Woods Plays Biggest Game In Toughest Loss

April 2, 2001

MINNEAPOLIS - Loren Woods buried his reputation as a pushover in hisfinal college game. The 7-foot-1 stringbean center didn't get enough help towin a national title, though.

There would be no storybook ending for Arizona.

Duke spoiled that with an 82-72 victory over the Wildcats on Monday night.

No one could blame the oft-criticized Woods for this one.

In a display of heart and effort, Woods scored 22 points, grabbed 11 rebounds and blocked four shots.

'I was really proud of the way that Loren competed,' Olson said. 'This isa huge game, and he came out and gave a huge performance.'

Soft? Not on the biggest night of his tumultuous career.

Woods didn't make the all-Pac-10 team, but he was on the all-Final Foursquad, an effort that ended a string of strong games at the end of theconference season and through the tournament.

His four blocked shots were a championship-game record. His 24 in thetournament also were a record, one more than David Robinson had in 1986.

'It's not how you start, it's how you finish,' said Woods, who began theseason with a six-game NCAA suspension for accepting improper benefits from afamily friend. 'Today I did a great job, defensively especially. Offensively,I couldn't get it as much in the second half because they made someadjustments, but it really is about the team.'

Woods was guarded most of the night by Shane Battier, a 5-inch heightadvantage for the Arizona big man, and he took advantage of it.

Woods kept his team close with a 13-point first half, then soared with thoseincredibly long arms to block two shots in a 20-second span as Arizona ralliedfrom a 68-59 deficit.

Woods' two free throws with 3:57 to play cut the lead to 73-70.

But he drew his fourth foul on Chris Duhon's three-point play with 4:59remaining. He had to temper his aggressiveness on defense. There were no moreblocks.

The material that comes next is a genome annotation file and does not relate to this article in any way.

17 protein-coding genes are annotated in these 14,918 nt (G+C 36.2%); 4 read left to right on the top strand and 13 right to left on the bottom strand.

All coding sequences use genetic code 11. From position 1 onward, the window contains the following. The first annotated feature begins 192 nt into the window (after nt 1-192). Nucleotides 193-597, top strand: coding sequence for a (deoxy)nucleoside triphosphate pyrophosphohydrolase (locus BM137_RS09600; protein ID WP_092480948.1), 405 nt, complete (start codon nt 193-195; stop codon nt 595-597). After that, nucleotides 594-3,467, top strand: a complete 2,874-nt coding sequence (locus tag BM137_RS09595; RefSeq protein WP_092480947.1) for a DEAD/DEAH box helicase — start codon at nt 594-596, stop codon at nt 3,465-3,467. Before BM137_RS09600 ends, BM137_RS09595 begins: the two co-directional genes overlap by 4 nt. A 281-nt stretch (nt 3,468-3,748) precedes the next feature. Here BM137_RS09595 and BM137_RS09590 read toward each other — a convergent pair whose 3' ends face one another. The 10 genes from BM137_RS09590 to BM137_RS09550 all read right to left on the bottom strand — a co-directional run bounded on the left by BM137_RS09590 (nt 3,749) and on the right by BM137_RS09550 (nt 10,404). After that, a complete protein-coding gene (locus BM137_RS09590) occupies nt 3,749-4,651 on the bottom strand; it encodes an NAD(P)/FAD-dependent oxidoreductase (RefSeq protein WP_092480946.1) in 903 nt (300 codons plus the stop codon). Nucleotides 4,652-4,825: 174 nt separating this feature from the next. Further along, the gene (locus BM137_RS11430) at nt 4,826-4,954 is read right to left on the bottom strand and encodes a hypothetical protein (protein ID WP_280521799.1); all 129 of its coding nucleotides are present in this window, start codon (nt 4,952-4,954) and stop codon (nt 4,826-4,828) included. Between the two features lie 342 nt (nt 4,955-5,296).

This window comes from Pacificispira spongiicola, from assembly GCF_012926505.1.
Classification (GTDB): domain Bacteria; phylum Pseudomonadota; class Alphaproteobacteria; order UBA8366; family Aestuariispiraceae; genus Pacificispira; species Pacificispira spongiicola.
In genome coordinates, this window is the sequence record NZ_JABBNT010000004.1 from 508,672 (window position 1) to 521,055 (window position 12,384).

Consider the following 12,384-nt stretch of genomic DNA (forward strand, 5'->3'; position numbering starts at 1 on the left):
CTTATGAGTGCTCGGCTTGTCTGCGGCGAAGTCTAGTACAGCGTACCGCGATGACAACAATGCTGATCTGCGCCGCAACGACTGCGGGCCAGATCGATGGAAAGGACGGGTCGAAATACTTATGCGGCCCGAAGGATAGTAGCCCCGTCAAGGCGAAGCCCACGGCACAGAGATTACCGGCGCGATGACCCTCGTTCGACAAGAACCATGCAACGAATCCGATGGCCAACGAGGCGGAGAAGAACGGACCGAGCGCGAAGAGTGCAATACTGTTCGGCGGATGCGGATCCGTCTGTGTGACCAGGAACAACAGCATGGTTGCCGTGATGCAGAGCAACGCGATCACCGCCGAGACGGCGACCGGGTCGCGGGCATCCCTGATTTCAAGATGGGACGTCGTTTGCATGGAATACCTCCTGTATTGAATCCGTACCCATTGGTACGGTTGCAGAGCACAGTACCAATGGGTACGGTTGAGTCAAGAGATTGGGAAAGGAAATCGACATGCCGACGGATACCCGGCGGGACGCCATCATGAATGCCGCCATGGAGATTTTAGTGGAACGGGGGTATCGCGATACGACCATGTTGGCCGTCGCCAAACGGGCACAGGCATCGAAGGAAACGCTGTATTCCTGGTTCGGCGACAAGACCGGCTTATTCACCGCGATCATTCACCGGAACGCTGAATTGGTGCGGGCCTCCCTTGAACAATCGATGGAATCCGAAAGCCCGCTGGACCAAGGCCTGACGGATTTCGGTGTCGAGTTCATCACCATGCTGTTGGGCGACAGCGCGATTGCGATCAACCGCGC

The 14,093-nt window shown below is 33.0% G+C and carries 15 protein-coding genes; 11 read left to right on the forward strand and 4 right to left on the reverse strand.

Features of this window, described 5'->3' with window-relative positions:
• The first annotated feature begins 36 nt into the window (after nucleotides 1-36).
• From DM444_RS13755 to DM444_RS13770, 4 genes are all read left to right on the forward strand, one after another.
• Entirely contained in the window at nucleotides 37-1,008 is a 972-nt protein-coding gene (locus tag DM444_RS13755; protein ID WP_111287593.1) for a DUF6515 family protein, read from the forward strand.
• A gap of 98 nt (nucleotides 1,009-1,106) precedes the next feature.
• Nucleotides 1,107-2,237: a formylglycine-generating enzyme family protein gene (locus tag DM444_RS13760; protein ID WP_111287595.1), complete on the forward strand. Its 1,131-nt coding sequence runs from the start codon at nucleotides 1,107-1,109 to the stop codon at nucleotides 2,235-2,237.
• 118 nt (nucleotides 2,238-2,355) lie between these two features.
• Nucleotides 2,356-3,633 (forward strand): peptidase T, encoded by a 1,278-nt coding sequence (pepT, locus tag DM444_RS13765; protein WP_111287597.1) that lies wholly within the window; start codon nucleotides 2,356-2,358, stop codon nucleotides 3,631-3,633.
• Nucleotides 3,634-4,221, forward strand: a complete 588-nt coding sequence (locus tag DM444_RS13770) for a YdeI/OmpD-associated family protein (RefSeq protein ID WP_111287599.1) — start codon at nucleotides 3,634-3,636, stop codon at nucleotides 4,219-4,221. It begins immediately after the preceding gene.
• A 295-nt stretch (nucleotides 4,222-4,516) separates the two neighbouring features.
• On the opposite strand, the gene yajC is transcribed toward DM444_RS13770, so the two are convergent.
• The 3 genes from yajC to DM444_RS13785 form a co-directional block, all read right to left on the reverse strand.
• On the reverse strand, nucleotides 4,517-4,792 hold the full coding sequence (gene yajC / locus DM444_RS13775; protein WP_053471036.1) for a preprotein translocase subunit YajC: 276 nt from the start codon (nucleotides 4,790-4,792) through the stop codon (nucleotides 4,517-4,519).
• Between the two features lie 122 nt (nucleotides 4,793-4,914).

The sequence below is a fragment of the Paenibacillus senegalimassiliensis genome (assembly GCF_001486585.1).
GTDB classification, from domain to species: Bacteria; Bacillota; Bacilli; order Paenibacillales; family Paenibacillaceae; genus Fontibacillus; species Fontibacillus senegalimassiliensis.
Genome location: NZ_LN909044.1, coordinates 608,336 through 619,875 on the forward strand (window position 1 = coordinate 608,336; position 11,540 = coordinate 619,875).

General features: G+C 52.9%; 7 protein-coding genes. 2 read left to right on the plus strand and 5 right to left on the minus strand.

Richard Jefferson came on to score 15 of his 19 points in the second half.But Arizona's guards were no help for the workhorse Woods. Jason Gardner andGilbert Arenas were a combined 6-for-28, 0-for-12 from 3-point range.

'If Jason hits half his shots, it's a completely different ball game,'Jefferson said.

Gardner was 2-for-11 and missed eight 3's. Arenas, nursing a sore shoulderthat was the result of a nasty collision with Zach Randolph in Saturday night'ssemifinal victory over Michigan State, was 4-for-17 and 0-for-4 from 3-pointrange.

Olson said it was obvious the sore shoulder bothered Arenas. Arenas said itwas mostly a mental problem because he thought too much about the injury whenhe shot.

'I was 4-for-17 and I missed four easy layups,' Arenas said. 'I makethose and we could have won the game.'

Jefferson said he planned to return for his senior season. Arenas, asophomore, said he would make his decision later.

Just a month ago, Woods called his game 'a joke' and said his play was anembarrassment to Arizona and to his family. In the NCAA tournament, though, heseemed to play better every night.

It was a season where the lessons learned were far bigger than a basketballgame.

'It's just about growing up,' Woods said. 'All of us, the seniors thisyear, we came to college as boys and we're leaving as men. You know, coachOlson has taught us so much. ... He's taught us courage, patience, dignity foryourself and dignity for your family.'

Until Duke's Mike Dunleavy unleashed his 3-point barrage, Arizona seemed ateam of destiny. Olson, in his fifth Final Four and fourth with Arizona, hadbeen a picture of grace and gratitude as he brought his team back after thedeath of his wife Bobbi of ovarian cancer on Jan. 1.

She had been the mother figure for the Wildcats players for his 18 years atArizona.

In the first half, the big screen showed her at her husband's side, blowingkisses to the crowd.

She was known to wink and encourage players in their toughest moments. Woodsand his teammates could have used her after this one.

AP Sports Writer

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